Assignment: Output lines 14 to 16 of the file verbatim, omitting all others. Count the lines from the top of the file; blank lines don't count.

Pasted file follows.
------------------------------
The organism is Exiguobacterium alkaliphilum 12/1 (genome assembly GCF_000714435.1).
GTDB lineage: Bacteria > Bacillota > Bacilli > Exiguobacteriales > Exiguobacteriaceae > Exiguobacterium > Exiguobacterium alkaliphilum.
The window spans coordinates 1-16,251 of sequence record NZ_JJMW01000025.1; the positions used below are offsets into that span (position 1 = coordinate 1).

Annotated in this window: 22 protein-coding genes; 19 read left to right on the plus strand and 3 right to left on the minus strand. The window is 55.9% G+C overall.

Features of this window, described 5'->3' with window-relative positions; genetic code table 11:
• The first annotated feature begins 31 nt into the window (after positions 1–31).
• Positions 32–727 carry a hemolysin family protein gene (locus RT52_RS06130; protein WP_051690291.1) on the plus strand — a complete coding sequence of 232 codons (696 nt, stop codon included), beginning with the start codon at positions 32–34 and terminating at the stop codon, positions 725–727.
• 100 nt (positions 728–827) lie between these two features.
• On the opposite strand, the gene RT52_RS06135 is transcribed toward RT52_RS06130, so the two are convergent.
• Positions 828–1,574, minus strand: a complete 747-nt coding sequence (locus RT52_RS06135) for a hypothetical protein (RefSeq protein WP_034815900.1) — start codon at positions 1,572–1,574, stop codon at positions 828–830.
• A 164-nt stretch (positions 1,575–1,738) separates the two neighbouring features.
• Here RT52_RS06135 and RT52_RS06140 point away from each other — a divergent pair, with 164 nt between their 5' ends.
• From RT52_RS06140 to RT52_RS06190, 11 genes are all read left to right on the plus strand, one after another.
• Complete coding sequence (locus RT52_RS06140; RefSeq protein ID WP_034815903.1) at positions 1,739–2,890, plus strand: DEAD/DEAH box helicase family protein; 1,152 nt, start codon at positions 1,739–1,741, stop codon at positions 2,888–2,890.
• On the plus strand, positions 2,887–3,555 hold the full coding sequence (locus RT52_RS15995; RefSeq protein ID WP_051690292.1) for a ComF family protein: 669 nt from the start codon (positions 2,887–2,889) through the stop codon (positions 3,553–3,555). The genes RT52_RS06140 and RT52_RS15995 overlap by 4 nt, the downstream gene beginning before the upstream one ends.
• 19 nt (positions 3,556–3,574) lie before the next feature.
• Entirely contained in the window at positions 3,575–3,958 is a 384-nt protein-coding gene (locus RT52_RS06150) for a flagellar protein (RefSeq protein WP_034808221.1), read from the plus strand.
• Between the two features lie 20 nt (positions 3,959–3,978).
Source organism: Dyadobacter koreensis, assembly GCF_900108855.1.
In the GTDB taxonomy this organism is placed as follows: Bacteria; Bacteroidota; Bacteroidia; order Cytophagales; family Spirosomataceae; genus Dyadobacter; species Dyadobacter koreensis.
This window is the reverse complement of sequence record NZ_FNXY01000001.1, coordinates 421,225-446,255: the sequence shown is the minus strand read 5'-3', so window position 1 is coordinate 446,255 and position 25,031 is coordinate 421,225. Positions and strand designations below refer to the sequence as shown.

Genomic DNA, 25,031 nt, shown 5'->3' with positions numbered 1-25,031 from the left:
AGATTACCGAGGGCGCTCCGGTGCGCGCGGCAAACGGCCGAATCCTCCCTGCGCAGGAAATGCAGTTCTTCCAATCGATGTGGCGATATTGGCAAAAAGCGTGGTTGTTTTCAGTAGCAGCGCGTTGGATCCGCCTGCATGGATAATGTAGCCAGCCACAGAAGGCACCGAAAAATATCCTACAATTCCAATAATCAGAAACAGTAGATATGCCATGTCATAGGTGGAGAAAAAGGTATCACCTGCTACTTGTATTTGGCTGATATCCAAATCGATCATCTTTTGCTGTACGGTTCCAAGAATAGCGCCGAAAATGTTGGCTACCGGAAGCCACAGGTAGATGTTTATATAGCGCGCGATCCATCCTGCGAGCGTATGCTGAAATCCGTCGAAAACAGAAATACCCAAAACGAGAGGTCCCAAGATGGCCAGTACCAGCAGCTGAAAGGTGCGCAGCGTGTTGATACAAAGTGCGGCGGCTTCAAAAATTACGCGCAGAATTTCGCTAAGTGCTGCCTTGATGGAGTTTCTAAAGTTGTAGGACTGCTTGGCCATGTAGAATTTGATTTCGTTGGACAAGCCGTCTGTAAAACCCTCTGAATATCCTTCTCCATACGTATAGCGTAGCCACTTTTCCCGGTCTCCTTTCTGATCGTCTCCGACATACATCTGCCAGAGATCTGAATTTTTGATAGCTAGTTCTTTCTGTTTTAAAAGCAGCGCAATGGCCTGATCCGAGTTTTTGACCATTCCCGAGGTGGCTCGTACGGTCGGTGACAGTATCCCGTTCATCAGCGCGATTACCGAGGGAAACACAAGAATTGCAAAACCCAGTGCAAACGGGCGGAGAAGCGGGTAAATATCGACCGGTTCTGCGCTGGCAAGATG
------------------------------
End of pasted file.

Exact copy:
• Complete coding sequence (locus RT52_RS06140; RefSeq protein ID WP_034815903.1) at positions 1,739–2,890, plus strand: DEAD/DEAH box helicase family protein; 1,152 nt, start codon at positions 1,739–1,741, stop codon at positions 2,888–2,890.
• On the plus strand, positions 2,887–3,555 hold the full coding sequence (locus RT52_RS15995; RefSeq protein ID WP_051690292.1) for a ComF family protein: 669 nt from the start codon (positions 2,887–2,889) through the stop codon (positions 3,553–3,555). The genes RT52_RS06140 and RT52_RS15995 overlap by 4 nt, the downstream gene beginning before the upstream one ends.
• 19 nt (positions 3,556–3,574) lie before the next feature.